The Stony Brook Friends of Old-Time Music is made up of musicians from all parts of New Jersey, and the surrounding states. We are a group of people from different backgrounds (a community) who share a common interest in Old-Time music. We’re all at different levels of ability, but everyone manages to find their own comfort level with the music. The main thing is to play some tunes and have some fun! Even if you’re not from the area, but are passing through or visiting and would like to have a tune or two, don’t hesitate to contact us.
There is no real organization that you need to join or pay dues to, just practice and come and have fun.
The Ten Commandments of Jamming by L.P.
I. Thou shalt not ever forsake the beat.
II. Thou shalt arrange thyselves in a small circle so that thou mayest hear and see the other musicians. Thou shalt listen with thine ears to the songs and attempt to play in accord with the group; also, open thine eyes betimes to look about thee, lest there be some visual sign someone is endeavoring to send thee. Thou shalt play softly when someone lifteth his voice in song, when playing harmony, and when thou knowest not what thou is doing.
III. Thou shalt play in tune. Tune thine instrument well, and tune it often with thine electric tuner, lest the sounds emanating from thine instrument be unclean.
IV. Thou shalt commence and cease playing each tune together as one, so that the noise ye make be a joyful noise, and not a heinous tinkling that goeth in fits and starts, for that is unclean, and is an abomination. Whensoever a musician sticketh forth his foot as though he were afflicted with a cramp in the fatted calf, thou must complete the rest of that verse, and then cease.
V. Thou shalt stick out thine own foot or else lift up thy voice crying This is it !, or Last time ! if thou hast been the one to begin the song, and it has been played sufficient times over. If the one who began a tune endeth it not by one of these signs, then the tune will just go on and on, like the Old Testament, until the listeners say, “Hark ! It all soundeth the same.”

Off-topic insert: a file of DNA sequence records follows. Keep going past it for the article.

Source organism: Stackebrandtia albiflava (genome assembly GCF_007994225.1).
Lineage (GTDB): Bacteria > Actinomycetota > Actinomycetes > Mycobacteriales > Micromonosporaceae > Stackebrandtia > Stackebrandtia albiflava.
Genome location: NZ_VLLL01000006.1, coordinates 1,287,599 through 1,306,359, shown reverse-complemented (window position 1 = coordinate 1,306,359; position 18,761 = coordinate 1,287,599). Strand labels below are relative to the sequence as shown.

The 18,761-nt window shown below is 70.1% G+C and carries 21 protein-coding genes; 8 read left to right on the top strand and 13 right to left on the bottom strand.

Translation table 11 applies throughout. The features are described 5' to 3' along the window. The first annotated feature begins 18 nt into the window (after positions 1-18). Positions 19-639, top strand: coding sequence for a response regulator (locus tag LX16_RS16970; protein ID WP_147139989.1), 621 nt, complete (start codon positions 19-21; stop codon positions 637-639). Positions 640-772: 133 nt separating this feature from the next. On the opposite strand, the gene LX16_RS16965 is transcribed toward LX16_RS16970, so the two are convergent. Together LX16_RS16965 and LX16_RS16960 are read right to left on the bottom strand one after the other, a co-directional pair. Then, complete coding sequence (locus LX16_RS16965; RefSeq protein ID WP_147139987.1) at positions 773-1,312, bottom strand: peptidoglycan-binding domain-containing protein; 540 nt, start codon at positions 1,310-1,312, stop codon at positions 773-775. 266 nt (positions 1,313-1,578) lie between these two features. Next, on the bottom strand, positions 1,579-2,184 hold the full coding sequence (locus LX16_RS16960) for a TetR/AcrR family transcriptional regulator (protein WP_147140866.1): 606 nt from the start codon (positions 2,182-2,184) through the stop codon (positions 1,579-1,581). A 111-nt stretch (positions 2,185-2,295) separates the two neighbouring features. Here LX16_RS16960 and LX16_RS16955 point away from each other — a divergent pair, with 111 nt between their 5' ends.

VI. Thou shalt concentrate and thou shalt not confound the music by mixing up the A part and the B part. Most songs, but not all, proceedeth according to the ancient law “AABB”. But if thou sinneth in this regard, or make any mistake that is unclean, thou may atone – not by ceasing to play – but by reentering the tune in the proper place and playing on.
VII. Thou shalt be ever mindful of the key the banjo is tuned in, and play many tunes in that key, for the banjo is but a lowly instrument, which must needs be retuned each time there is a key change.
VIII. Thou shalt not speed up or slow down accidentally when playing a tune, for it is an abomination. (See commandment I)
IX. Thou shalt not, by thine own self, commence noodling off on a tune the other musicians know not, unless asked or unless thou art teaching that tune, for it is an abomination, and the other musicians will not hold thee guiltless, and shall take thee off their computer lists, yea, even unto the third and the fourth generation. Noodling between tunes should be kept to a minimum.
X. Thou shalt have fun and play well.
Some more Etiquette stuff from various sources
a. If you are new to a jam, be aware that some key participants may have main influence over the choice of songs. Be respectful of the situation. Fit in as invited.
b. However, beware of “experts”. They often mistake their opinion as fact. If you have a helpful comment intended for a particular individual, please do so politely and in private. Most people will gladly accept a helpful comment. (True experts are often the quietest people in the room.) – And, a word to the “experts”: This is a jam, not a performance. It’s supposed to be fun.
c. Regarding tuning: Wait your turn. If someone is tuning, avoid any playing, or perhaps (if you’re sure your instrument is in tune) offer notes matching the open strings of the other person’s instrument.
d. If you don’t fit into one jam, look for another or start another, or just stay and listen. (Note if there are already enough of your instrument in the group, or if the speed or difficulty of the material is out of your league.) In some situations it’s OK to play quietly in an “outer circle”, not trying to be heard in the inner circle.
e. Just because you can play loudly doesn’t mean you should. Louder usually doesn’t mean better. The role of a jammer is try to make the GROUP sound better, NOT to play louder than the person next to him or to show off. If the group members have to tell you to back off, you’re likely to be insulted and may be less likely to return to that jam. (If that does happen, just say “oops, sorry” and play at a lower volume, i.e. repent and sin no more). It’s also possible that they’ll say nothing, but THEY will stop coming to the jam. Many good recurring jams have been terminated by jam busters.
Pay attention and learn from experience!